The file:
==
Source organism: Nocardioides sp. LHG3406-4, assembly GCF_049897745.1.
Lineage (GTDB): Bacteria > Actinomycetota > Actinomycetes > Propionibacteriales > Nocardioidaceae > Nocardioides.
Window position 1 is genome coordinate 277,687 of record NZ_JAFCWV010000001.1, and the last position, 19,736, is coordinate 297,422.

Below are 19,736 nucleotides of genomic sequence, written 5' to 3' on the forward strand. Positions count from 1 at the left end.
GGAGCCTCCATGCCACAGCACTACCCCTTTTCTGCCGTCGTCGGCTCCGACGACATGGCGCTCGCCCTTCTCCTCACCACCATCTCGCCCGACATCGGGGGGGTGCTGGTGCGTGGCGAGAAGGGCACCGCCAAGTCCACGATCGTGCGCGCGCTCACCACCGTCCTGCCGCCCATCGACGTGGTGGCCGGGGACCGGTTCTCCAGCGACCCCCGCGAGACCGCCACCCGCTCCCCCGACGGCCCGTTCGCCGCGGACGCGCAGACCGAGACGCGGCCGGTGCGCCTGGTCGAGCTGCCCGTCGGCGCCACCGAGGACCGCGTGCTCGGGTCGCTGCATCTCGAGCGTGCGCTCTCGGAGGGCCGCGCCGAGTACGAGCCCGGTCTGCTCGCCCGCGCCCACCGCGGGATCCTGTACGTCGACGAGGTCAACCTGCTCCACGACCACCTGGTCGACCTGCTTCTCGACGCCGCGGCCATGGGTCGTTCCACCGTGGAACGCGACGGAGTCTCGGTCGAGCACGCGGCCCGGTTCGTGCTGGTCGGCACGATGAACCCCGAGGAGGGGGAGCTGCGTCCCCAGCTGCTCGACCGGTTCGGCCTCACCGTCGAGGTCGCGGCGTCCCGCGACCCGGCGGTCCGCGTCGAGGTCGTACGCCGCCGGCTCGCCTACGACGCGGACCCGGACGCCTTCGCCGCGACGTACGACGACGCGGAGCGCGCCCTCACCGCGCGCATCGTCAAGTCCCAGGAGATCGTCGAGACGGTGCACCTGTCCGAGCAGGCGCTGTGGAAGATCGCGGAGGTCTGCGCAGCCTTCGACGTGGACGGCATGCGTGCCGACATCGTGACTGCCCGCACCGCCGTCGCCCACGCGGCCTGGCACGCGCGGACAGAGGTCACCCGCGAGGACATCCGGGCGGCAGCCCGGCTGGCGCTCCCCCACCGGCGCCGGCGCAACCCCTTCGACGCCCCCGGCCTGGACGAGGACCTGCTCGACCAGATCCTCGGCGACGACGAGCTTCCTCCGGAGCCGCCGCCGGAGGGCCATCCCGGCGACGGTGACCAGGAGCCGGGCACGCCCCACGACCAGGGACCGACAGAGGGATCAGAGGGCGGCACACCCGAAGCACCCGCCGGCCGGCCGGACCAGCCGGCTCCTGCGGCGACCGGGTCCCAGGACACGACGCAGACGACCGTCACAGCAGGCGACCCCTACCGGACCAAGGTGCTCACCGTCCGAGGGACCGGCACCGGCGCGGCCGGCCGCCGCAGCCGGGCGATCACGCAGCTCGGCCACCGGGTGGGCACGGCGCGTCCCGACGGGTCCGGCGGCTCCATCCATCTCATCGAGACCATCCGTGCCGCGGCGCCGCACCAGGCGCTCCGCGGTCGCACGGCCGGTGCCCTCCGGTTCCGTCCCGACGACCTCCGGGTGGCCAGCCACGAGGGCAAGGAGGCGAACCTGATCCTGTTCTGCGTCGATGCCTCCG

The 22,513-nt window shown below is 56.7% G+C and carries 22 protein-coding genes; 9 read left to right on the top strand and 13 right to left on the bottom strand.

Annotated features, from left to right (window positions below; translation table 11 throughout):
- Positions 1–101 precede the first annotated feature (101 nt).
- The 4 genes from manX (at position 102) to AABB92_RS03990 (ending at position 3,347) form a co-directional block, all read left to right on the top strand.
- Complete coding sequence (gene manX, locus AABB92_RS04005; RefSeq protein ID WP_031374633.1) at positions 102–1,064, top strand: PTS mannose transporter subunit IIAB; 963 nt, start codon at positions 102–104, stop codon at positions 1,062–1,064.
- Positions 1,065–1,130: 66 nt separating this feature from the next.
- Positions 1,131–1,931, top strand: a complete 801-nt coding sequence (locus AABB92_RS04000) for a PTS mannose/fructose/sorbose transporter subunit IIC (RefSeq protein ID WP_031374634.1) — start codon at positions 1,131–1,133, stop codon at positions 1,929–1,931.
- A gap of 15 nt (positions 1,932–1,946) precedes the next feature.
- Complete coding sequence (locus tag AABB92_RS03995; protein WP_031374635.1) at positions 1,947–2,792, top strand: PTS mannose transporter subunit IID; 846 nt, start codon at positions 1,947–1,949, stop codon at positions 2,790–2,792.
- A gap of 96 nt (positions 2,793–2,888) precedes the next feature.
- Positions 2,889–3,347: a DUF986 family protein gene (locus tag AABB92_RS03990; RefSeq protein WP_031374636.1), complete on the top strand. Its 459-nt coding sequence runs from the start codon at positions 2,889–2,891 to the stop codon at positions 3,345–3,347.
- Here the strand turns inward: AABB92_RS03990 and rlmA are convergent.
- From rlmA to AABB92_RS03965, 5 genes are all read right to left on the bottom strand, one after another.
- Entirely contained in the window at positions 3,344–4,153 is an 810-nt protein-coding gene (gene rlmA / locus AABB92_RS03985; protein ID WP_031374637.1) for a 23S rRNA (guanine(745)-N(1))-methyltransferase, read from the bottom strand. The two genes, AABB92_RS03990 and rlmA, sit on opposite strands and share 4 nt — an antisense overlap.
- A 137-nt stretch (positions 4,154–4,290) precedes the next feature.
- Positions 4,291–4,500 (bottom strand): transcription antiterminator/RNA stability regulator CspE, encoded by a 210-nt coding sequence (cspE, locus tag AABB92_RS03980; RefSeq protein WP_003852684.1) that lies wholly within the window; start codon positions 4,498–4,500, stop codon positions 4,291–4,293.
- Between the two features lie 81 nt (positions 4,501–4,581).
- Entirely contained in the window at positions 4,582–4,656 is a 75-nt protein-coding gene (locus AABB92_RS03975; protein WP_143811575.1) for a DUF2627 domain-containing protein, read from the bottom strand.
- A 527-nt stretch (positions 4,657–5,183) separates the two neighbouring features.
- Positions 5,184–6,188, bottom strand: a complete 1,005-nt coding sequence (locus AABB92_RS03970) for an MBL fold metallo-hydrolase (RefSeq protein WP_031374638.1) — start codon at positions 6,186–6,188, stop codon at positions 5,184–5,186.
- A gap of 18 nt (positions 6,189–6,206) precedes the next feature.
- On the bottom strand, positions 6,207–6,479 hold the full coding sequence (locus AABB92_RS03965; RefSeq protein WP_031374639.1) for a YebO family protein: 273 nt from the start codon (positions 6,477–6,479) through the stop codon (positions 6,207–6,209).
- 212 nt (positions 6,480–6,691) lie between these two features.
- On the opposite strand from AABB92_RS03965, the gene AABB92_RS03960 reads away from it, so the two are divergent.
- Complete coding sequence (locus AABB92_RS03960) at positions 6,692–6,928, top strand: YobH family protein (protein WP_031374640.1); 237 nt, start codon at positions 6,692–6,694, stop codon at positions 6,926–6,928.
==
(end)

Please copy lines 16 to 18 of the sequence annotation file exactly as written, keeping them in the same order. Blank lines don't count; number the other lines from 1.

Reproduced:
- Positions 2,889–3,347: a DUF986 family protein gene (locus tag AABB92_RS03990; RefSeq protein WP_031374636.1), complete on the top strand. Its 459-nt coding sequence runs from the start codon at positions 2,889–2,891 to the stop codon at positions 3,345–3,347.
- Here the strand turns inward: AABB92_RS03990 and rlmA are convergent.
- From rlmA to AABB92_RS03965, 5 genes are all read right to left on the bottom strand, one after another.